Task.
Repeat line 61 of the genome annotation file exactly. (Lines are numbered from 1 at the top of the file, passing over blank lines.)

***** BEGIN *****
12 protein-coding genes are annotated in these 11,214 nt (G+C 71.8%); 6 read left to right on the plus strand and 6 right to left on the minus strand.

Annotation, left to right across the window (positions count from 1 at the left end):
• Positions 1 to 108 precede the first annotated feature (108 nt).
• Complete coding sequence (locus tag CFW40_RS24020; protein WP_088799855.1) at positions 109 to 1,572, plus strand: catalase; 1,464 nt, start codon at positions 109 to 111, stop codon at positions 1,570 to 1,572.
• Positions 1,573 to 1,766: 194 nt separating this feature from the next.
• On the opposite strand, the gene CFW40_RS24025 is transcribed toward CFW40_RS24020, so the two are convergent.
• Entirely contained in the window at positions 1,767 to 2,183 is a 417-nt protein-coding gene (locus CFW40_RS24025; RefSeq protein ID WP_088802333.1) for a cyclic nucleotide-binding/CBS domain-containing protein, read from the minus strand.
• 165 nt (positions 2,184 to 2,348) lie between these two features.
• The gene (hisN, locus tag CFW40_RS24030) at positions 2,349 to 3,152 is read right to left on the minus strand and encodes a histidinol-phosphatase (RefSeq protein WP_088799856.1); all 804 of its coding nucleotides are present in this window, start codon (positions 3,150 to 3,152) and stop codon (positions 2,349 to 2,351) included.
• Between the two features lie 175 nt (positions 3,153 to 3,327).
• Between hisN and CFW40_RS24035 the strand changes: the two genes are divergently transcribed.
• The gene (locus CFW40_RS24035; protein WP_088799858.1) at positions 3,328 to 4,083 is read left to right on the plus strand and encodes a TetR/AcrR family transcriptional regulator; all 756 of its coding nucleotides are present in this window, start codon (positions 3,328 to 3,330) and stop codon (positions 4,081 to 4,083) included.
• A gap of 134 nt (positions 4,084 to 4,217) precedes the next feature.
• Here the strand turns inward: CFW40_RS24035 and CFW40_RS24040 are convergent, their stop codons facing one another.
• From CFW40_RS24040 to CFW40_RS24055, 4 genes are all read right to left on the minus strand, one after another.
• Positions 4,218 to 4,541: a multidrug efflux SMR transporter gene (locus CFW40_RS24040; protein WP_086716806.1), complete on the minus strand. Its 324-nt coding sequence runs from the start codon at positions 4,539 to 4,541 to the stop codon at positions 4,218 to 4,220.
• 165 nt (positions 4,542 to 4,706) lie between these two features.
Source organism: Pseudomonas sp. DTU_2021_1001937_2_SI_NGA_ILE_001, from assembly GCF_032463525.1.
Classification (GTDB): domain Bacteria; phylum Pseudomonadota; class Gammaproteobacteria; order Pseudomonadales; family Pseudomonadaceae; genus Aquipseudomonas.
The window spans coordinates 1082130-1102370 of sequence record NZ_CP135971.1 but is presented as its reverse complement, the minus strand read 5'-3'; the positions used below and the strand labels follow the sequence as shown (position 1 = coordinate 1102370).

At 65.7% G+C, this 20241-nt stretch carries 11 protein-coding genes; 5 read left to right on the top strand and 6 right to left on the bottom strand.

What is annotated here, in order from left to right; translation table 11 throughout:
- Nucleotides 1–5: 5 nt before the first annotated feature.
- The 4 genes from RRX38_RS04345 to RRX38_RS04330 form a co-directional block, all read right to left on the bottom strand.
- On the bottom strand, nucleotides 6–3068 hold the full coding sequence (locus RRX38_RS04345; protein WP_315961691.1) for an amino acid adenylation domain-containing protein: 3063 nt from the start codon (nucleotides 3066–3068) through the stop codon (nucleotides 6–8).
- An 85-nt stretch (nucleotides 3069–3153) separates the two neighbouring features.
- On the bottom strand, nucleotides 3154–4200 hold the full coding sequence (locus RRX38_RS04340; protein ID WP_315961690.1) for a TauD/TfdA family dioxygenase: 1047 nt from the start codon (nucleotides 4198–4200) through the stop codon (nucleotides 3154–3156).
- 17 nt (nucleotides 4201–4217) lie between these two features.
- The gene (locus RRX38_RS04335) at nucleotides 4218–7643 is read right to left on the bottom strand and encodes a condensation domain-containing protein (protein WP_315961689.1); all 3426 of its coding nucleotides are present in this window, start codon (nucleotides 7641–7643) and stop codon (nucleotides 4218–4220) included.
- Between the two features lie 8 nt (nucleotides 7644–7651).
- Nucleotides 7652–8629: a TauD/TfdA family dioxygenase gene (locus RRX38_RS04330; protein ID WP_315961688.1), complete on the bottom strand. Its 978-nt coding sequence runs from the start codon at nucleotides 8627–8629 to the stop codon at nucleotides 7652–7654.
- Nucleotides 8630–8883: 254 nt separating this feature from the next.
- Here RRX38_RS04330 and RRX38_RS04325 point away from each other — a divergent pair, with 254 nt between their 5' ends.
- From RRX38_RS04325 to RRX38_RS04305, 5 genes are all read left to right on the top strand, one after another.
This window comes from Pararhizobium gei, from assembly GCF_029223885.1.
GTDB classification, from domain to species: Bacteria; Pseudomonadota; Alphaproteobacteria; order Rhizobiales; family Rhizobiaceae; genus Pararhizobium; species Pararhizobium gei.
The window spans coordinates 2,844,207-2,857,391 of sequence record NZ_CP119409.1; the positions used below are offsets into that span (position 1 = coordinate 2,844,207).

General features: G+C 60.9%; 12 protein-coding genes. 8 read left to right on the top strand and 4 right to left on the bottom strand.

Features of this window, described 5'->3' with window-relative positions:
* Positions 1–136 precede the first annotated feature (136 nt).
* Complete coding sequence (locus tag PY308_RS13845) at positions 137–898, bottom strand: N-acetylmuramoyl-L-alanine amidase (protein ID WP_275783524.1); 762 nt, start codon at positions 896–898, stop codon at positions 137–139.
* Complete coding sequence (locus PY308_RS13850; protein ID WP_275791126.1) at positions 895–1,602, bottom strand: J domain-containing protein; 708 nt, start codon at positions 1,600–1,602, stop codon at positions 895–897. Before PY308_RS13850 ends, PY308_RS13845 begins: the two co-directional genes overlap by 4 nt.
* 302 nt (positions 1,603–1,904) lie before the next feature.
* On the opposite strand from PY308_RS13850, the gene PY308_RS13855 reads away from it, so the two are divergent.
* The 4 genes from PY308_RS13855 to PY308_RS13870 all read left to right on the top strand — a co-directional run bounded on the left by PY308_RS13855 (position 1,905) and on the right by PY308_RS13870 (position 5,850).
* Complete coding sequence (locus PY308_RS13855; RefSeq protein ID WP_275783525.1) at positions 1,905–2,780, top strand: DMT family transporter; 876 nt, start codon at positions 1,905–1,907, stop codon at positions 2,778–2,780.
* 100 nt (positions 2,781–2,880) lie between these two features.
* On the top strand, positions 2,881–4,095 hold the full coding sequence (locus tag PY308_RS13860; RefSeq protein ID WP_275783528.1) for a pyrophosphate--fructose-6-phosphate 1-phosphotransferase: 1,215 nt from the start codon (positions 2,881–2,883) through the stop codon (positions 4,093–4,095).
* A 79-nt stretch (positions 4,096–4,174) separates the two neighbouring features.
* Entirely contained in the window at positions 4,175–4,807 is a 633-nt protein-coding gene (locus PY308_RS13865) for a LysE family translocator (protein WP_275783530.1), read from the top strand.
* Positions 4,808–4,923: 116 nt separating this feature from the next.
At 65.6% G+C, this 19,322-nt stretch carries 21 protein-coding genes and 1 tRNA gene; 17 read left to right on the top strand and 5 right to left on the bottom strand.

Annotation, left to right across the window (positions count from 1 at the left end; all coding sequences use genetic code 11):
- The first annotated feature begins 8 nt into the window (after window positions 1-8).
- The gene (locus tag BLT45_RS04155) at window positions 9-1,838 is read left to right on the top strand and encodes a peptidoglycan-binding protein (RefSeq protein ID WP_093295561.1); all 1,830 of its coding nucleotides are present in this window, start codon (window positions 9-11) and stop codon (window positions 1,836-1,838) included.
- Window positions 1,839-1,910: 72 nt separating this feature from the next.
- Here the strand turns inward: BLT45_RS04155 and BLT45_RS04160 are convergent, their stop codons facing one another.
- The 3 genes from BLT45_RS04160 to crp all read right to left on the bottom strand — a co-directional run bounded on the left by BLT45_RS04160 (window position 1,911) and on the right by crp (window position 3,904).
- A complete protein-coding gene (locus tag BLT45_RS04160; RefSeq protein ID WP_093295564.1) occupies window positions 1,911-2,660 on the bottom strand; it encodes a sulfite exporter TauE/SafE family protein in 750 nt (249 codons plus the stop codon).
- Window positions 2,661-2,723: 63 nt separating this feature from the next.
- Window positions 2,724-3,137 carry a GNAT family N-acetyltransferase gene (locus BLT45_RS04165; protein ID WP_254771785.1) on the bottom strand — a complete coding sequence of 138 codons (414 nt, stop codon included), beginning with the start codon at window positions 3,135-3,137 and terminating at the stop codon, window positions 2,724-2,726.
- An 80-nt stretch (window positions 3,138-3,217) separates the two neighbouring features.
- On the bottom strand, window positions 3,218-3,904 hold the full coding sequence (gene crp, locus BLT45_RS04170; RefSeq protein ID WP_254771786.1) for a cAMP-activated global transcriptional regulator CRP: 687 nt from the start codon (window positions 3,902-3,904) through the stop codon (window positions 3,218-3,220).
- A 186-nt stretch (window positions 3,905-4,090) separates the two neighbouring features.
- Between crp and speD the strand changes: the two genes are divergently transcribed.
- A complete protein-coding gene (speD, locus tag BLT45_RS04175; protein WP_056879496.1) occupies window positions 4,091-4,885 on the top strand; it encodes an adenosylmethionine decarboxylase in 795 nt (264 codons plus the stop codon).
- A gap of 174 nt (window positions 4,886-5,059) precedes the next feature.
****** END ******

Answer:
- Window positions 2,724-3,137 carry a GNAT family N-acetyltransferase gene (locus BLT45_RS04165; protein ID WP_254771785.1) on the bottom strand — a complete coding sequence of 138 codons (414 nt, stop codon included), beginning with the start codon at window positions 3,135-3,137 and terminating at the stop codon, window positions 2,724-2,726.